The Bill would also need to find a way to encourage more smokers to switch. It is apparent that the Public Health England endorsement, which states that e-cigarettes are 95% safer than smoking, has been insufficient in persuading smokers that the alternatives are safer. In a survey last year, 26% of adults thought e-cigarettes were as harmful or more harmful than smoking, up from 7% in 2013.
We also need a new approach to help people receive the required information and support to quit. That must include a new approach to the rules on advertisements. We must recognise that e-cigarettes and other non-combustible products are very different from products that tobacco companies are better known for. It seems ridiculous that it is possible to advertise these products on outdoor billboards, but the same information cannot be provided using the internet, even with restrictions to limit its audience to adults only. Manufacturers of reduced harm products would adhere to a marketing code similar to that which applies to other highly regulated products, such as alcohol. The Advertising Standards Authority would monitor and enforce the code.
We must also look at reducing access to harmful tobacco products that are still being sold. At the moment, there is no requirement in England to have a licence or to register with a local authority to sell tobacco. Scotland has a model that requires registration, which is relatively simple to complete and free for retailers so that it does not hit small businesses. Introducing a register in England would strengthen tobacco control, making it a criminal offence to sell tobacco without being registered. If retailers sell illicit tobacco or sell to minors, they could then be struck off the register altogether.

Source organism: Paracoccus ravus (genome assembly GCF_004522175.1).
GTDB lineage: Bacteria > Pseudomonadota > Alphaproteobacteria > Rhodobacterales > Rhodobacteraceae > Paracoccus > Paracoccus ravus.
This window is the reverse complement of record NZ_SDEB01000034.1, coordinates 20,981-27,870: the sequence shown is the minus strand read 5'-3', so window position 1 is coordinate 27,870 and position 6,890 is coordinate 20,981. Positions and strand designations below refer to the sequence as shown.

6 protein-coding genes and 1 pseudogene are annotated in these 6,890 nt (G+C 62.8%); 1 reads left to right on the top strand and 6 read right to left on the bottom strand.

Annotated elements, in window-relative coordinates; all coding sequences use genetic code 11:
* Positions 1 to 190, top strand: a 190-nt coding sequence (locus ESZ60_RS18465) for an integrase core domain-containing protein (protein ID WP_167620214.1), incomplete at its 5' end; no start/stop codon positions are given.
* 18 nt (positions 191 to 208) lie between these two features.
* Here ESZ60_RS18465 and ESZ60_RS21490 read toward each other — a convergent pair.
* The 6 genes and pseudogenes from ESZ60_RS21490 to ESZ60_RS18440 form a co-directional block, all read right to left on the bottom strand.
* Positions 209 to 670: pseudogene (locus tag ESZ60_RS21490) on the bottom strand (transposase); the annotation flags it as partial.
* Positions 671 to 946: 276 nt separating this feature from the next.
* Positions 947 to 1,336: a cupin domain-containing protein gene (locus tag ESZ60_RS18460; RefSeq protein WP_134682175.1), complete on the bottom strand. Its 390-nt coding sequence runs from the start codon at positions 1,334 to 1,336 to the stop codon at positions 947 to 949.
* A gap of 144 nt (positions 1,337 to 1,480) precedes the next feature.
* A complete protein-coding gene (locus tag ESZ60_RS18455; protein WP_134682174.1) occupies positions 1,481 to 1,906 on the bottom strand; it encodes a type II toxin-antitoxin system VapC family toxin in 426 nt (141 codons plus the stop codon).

I truly believe that if the industry is willing to commit to a future based on e-cigarettes and other reduced-harm products, we should take it up on the offer and allow Government and local authorities to partner with it for the financial and technical help needed to help smokers to quit. I am sure we would all agree that we want a smoke-free society as soon as possible. Hon. Members on both sides of the House and even some tobacco companies are now saying this as well, so the Government could not ask for a better opportunity. The challenge now is to make sure that the reality lives up to those ambitions, and I believe that the measures I have set out give us the best opportunity to do this. I commend the Bill to the House.
To be clear, while I rise to oppose the Bill, I do not intend to divide the House. I do not intend to speak for long either, as I know that many hon. Members want to speak in the Budget debate, but it is important to put the Bill that the right hon. Member for Rother Valley (Sir Kevin Barron) proposes into some context. I commend his dogged determination to reduce the number of people who smoke, but my fear is that, with this Bill, the points that he raises are either unwelcome or largely not necessary.